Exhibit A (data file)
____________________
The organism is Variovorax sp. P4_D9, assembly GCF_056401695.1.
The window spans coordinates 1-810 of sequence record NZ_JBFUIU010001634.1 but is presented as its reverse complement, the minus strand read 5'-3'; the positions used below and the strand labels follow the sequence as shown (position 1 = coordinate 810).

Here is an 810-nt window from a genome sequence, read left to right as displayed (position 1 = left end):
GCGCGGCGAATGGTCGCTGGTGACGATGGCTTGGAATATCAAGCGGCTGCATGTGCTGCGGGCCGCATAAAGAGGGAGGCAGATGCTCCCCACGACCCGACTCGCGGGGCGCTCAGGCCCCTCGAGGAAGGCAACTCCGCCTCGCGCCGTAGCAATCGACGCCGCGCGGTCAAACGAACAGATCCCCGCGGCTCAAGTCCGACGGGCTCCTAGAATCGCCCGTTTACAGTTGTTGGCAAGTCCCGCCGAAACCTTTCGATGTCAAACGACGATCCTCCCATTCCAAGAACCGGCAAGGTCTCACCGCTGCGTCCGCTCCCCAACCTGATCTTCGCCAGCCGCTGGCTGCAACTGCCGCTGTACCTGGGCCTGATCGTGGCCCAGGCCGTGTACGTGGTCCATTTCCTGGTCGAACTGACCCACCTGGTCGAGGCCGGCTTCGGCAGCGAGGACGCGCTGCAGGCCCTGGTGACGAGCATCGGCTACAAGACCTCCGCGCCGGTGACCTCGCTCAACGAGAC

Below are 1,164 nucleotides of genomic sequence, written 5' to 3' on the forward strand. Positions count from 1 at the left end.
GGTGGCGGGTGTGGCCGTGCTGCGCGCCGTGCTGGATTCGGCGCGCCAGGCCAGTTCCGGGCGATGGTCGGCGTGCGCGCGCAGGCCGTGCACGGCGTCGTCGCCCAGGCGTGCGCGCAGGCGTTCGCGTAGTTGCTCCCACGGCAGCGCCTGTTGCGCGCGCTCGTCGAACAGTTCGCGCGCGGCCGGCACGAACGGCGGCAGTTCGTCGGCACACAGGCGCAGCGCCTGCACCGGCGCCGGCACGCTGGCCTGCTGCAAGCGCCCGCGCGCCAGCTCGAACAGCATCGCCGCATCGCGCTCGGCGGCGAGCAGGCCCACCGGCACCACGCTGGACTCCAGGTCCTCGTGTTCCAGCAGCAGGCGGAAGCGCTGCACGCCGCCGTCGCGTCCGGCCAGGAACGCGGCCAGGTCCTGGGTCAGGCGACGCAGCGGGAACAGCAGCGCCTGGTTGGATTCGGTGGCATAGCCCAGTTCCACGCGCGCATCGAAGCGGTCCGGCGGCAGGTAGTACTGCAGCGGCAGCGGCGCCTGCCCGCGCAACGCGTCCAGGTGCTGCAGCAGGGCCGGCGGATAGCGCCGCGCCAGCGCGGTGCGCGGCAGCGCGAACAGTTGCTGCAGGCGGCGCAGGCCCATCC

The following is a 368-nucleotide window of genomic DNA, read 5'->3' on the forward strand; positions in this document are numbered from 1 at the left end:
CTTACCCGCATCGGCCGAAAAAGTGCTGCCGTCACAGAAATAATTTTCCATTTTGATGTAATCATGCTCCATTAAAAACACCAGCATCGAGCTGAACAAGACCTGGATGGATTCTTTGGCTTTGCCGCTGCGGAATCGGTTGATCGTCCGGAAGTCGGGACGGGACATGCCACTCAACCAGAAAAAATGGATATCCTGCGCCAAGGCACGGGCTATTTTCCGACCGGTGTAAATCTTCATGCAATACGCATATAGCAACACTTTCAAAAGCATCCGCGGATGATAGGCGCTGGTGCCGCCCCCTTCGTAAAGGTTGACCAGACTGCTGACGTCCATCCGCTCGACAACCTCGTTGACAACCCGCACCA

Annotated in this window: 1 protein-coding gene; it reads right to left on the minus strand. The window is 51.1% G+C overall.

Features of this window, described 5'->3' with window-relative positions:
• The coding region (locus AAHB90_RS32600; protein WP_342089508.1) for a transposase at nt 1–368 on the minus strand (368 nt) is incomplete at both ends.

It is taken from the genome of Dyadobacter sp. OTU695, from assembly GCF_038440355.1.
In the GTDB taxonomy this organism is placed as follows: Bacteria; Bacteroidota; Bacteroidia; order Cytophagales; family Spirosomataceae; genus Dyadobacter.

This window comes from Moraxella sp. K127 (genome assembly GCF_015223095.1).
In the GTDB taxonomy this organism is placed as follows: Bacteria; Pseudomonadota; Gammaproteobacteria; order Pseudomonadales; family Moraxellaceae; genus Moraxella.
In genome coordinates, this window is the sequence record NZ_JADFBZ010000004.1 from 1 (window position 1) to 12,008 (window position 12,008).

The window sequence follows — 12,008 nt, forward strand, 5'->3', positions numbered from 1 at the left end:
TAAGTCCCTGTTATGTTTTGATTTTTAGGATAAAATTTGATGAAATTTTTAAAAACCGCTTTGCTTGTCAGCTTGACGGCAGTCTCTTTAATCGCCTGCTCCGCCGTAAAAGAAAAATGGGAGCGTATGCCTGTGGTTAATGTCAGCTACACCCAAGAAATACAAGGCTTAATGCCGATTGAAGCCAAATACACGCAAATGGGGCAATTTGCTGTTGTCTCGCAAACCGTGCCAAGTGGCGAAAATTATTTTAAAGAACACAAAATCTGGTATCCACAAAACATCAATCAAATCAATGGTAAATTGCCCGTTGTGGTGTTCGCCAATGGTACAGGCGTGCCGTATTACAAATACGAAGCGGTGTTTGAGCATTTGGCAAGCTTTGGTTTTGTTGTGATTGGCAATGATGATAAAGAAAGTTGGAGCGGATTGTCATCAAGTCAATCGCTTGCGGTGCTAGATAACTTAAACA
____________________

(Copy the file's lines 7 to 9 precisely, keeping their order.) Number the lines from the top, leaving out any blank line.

The following is a 368-nucleotide window of genomic DNA, read 5'->3' on the forward strand; positions in this document are numbered from 1 at the left end:
CTTACCCGCATCGGCCGAAAAAGTGCTGCCGTCACAGAAATAATTTTCCATTTTGATGTAATCATGCTCCATTAAAAACACCAGCATCGAGCTGAACAAGACCTGGATGGATTCTTTGGCTTTGCCGCTGCGGAATCGGTTGATCGTCCGGAAGTCGGGACGGGACATGCCACTCAACCAGAAAAAATGGATATCCTGCGCCAAGGCACGGGCTATTTTCCGACCGGTGTAAATCTTCATGCAATACGCATATAGCAACACTTTCAAAAGCATCCGCGGATGATAGGCGCTGGTGCCGCCCCCTTCGTAAAGGTTGACCAGACTGCTGACGTCCATCCGCTCGACAACCTCGTTGACAACCCGCACCA

Annotated in this window: 1 protein-coding gene; it reads right to left on the minus strand. The window is 51.1% G+C overall.